Since 2017, Honda has been developing a new way to help prevent collisions called Safe Swarm that uses vehicle to everything (V2X) communication to allow cars and trucks to communicate with each other, with emergency vehicles, and even with the roadway itself to help make roads safer. Now the automaker is testing the services on the road with the help of Verizon and the University of Michigan’s MCity autonomous and connected vehicle facility to show how the system could help save lives.
The system uses sensors in the vehicle like speed, position, and direction, as well as relying on infrastructure changes like smart cameras mounted at intersections as well as safety alerts sent by emergency vehicles to the network. It’s the 5G technology and a new network architecture called mobile edge computing that makes it possible.
Today’s 4G cellular technology offers data transfer speeds of around 30 Mbps, on the slower end of your home internet DSL technology circa 2001. The fifth-generation of wireless cellular technology – 5G – can handle speeds starting at double that and then to as high as 1,000 Mbps. That’s more like modern household fibre internet, and it allows nearly everything around you to send massive amounts of data in a very short time. Data like your speed, the camera that sees a pedestrian blocked from you by a building, the red light-runner, or the fire truck that’s about to come through an intersection headed your way.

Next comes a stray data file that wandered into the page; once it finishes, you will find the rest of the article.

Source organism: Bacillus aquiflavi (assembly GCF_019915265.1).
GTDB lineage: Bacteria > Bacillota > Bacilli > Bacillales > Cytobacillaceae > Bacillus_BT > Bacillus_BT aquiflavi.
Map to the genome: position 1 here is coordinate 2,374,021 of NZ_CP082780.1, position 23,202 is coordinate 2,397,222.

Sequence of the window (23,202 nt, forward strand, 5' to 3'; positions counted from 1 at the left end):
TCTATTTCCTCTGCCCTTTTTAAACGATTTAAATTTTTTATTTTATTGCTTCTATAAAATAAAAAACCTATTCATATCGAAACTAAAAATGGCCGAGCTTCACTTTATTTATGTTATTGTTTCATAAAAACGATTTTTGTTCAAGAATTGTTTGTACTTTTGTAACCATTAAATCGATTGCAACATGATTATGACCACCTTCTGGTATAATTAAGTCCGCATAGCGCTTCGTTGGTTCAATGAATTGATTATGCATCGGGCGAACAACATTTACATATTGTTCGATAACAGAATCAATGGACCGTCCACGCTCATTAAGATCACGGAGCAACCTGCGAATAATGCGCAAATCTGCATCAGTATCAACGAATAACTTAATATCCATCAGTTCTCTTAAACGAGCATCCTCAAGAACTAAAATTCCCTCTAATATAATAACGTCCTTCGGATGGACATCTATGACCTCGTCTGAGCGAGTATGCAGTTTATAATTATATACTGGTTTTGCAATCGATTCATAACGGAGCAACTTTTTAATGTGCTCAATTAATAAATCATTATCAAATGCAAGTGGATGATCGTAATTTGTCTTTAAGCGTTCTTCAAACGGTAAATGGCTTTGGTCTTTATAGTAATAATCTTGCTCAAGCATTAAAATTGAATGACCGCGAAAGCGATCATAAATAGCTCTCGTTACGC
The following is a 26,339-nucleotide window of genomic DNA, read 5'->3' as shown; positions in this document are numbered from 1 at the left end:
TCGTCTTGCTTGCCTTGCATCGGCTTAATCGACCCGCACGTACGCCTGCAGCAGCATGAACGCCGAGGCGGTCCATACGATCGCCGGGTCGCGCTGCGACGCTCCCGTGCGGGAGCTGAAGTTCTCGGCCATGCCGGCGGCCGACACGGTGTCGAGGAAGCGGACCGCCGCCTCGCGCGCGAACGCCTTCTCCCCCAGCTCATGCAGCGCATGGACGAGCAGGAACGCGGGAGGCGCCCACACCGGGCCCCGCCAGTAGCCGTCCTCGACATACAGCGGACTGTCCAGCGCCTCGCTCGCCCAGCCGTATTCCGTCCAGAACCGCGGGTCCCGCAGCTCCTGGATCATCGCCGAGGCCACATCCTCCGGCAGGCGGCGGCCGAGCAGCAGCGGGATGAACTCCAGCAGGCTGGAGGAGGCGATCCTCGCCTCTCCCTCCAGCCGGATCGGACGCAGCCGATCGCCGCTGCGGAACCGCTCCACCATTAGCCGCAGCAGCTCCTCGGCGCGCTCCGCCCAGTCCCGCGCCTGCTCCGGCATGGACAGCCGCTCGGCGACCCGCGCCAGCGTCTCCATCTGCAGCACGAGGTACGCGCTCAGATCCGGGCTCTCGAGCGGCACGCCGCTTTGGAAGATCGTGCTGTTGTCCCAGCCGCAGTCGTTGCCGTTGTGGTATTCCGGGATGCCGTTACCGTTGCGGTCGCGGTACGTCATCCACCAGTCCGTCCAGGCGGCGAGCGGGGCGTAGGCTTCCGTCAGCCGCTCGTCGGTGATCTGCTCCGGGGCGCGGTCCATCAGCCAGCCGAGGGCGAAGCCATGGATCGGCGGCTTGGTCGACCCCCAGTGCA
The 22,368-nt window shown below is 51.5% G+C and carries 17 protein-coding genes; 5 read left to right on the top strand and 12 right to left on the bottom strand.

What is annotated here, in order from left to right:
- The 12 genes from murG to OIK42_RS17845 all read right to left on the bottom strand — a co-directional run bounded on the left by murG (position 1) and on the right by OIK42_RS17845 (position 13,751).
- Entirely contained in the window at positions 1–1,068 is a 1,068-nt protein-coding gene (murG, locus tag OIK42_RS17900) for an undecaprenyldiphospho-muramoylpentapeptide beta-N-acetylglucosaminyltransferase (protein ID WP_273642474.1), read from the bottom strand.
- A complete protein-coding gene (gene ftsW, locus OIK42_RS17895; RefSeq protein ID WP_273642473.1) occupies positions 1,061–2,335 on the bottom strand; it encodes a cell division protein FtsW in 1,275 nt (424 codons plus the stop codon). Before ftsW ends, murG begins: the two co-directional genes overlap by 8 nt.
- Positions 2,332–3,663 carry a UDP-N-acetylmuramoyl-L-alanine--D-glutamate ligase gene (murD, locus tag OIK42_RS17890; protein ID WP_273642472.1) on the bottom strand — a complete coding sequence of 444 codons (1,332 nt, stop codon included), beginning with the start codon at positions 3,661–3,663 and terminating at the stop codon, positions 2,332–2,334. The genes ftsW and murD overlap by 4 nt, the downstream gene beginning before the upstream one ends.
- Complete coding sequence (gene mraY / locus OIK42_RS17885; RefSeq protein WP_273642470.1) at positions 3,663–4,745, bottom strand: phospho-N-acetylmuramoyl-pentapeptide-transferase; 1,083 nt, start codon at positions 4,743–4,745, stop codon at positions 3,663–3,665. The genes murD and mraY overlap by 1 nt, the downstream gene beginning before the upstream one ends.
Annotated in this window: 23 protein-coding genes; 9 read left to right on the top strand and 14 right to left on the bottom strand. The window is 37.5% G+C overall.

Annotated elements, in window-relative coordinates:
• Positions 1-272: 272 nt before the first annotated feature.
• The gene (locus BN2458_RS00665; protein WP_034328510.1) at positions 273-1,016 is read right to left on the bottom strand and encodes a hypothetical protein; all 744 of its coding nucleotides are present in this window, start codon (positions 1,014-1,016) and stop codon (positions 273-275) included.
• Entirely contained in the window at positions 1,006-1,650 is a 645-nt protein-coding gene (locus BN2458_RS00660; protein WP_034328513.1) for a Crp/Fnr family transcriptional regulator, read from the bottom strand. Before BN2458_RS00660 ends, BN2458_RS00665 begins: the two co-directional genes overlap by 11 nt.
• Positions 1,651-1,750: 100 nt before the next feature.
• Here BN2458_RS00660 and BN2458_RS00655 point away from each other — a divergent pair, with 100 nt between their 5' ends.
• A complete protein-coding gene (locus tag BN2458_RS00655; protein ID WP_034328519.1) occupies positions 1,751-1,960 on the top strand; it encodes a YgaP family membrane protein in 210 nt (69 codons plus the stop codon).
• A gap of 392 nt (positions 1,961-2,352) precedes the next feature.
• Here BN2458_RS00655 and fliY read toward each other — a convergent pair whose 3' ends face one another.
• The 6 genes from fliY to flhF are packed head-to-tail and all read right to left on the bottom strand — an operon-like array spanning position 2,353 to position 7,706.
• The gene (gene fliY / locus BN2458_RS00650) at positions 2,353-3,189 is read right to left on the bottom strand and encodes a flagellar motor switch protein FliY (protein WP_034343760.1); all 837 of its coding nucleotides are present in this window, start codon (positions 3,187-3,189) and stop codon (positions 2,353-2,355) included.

The speed means that instead of having the computing power and artificial intelligence to make the system work in every car, that Honda can instead use mobile edge computing. MEC puts a less capable computer in the vehicle that simply has to send info and receive directions from a Honda mainframe or cloud computing AI or directly from the traffic light or other vehicle. The car is now capable of communicating with the world around it and big software updates are done at the system, not the vehicle.
Honda and Verizon released a video showing three possible scenarios where the system could prevent a crash. The first is a pedestrian readying to cross at an intersection. They can’t be seen by the driver, but they can be seen by a camera at the signal. The camera sends the info over the 5G network and the car gets it in time to warn the driver through a visual alert on the dash.
The second is a warning of an emergency vehicle. Especially in urban centres, a police car, fire truck, or ambulance can be hard to see and hear. In this situation, the emergency responder vehicle sends out a signal that, again, warns the driver of the connected car.
Lastly, using vehicle sensor data, smart cameras, and Verizon Hyper Precise Location services, the V2X system can detect a vehicle that’s not stopping for a red light and warn surrounding vehicles. With the faster data transmission, the system can spot hazards more quickly than a driver, helping the driver to respond and alerting them of things they couldn’t possibly yet see.
“The ability to move computing power to the edge of our 5G network is an essential building block for autonomous and connected vehicles, helping cars to communicate with each other in near real-time and with sensors and cameras installed in streets and traffic lights,” said Sanyogita Shamsunder, vice-president of technology development and 5G Labs at Verizon. “When you consider that roughly 42,000 people were killed in car accidents last year and 94 per cent of accidents are caused by human error, our new technologies including 5G and MEC can help drivers ‘see’ things before the human eye can register and react helping to prevent collisions and save lives.”
Honda is continuing to develop the technology as what it calls a bridge to the automated vehicles of the future.